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“Because a lot of the facilities were not at all ready to do remote production of any sort during Covid, they were forced to suddenly use cloud services that were Pro AV at best,” adds Ross. “I think some of these broadcasters were so thrilled to just be able go on the air, It didn’t matter that you could only switch four sources, or it didn’t matter if they couldn’t do some of the graphics that they could do before, and so on. It was, ‘Oh, my God, we’re still on the air!’ What we’re seeing after that is, ‘wait a minute, we actually kind of liked all the production bells and whistles that we got used to beforehand, we don’t need to be doing this anymore.’”

The factors driving distributed production have changed since the end of lockdown. Ross noted that most broadcasters were so relieved to have simply been able to get on air, that for most of them, cost and functionality were less of an issue. That has changed somewhat. “Getting in and out of the cloud is expensive,” says Ross. “And I think almost without exception, you can do far less, and don’t even talk about 4K.”

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The teams’ distributed production (Distro) approach came to the fore during the pandemic

“So, it depends on what type of production you’re doing,” he says. “If you’re doing a third-tier production that is going to be streamed online to a small number of fans, how do you do those 10 games cheaply, but make sure they’re covered? And then of course you have the highest-level games like a Super Bowl or a Premier League game where there’s no excuse for failure. It comes down to what you are willing to put up with, from the point of view of what you’re being paid and what the customer expects.”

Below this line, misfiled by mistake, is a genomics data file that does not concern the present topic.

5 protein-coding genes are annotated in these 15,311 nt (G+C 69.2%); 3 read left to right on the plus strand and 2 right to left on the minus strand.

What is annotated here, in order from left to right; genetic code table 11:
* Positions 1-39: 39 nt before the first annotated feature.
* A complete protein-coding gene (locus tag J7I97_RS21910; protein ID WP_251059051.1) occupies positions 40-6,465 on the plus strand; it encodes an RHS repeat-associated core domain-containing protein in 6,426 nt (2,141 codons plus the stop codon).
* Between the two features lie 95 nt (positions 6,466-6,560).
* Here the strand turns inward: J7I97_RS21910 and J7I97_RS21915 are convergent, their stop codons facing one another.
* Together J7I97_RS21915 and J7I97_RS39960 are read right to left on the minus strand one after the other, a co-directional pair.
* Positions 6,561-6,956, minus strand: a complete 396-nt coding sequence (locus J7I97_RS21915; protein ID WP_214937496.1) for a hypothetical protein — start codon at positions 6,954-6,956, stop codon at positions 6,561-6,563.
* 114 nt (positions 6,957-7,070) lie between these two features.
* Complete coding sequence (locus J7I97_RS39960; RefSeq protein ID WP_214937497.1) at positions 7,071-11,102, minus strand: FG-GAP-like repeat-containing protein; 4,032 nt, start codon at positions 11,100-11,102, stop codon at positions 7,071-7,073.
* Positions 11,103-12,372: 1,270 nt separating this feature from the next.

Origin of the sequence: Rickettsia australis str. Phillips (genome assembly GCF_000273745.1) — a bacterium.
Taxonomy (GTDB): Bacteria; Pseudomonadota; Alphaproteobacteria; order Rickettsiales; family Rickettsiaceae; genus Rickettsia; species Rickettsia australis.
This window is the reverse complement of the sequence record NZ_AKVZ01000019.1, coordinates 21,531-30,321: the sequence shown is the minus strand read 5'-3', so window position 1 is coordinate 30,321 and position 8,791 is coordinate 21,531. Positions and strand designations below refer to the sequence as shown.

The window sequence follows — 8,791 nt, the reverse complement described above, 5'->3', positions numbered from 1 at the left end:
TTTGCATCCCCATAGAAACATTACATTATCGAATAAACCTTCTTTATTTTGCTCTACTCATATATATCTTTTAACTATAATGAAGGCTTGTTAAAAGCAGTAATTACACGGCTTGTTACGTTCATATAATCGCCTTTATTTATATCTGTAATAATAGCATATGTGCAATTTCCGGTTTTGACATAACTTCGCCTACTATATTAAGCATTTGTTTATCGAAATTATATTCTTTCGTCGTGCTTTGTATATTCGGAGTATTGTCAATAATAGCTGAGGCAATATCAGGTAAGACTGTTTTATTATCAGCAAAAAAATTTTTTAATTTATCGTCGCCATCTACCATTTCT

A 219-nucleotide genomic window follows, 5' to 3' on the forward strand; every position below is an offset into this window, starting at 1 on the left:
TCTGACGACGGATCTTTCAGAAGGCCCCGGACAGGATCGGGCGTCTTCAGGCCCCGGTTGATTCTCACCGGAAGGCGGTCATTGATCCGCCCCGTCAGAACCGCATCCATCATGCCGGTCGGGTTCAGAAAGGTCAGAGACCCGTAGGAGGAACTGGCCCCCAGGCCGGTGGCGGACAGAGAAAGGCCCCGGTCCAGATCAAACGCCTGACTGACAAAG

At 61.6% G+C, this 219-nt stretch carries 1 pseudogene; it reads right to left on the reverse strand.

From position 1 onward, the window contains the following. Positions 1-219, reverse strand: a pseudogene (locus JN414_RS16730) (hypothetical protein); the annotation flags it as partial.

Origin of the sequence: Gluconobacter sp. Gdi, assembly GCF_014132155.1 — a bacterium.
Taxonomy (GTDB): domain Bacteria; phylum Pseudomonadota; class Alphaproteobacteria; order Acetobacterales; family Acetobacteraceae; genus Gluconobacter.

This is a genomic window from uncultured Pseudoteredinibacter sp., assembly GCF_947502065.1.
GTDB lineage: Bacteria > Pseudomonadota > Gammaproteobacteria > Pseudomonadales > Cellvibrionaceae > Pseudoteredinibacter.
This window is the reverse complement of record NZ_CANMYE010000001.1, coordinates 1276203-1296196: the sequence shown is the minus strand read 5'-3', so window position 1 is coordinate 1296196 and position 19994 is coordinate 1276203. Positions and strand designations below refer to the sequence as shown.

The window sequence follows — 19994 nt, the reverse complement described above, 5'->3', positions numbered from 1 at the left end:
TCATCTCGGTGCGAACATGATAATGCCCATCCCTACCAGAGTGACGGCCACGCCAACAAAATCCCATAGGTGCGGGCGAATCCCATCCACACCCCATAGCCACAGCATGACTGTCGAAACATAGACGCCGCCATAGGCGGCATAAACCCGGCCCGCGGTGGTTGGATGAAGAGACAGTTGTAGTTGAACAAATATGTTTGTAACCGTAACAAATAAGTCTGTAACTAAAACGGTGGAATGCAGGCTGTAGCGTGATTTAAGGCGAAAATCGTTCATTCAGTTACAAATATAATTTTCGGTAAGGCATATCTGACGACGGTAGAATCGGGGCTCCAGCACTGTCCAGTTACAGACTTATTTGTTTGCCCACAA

Ross believes that the real-world experience provided by the company’s production arm provides a deeper connection to their customers. “I always feel that in the way that we make products we’ve always done well by giving our customers choice,” he says. “Do you want it in the cloud? Do you want on-prem? Do you want hardware? Do you want software? Because of my experiences with Ross Production Services and their successes, failures, challenges, and investments, I see the system, I see the people, I see the whole spectrum of what is possible. And as a CEO of a company like Ross Video, it’s invaluable. It takes me up above the industry looking down in some ways, in a way that is very different than my other backgrounds of being an engineer or a product manager.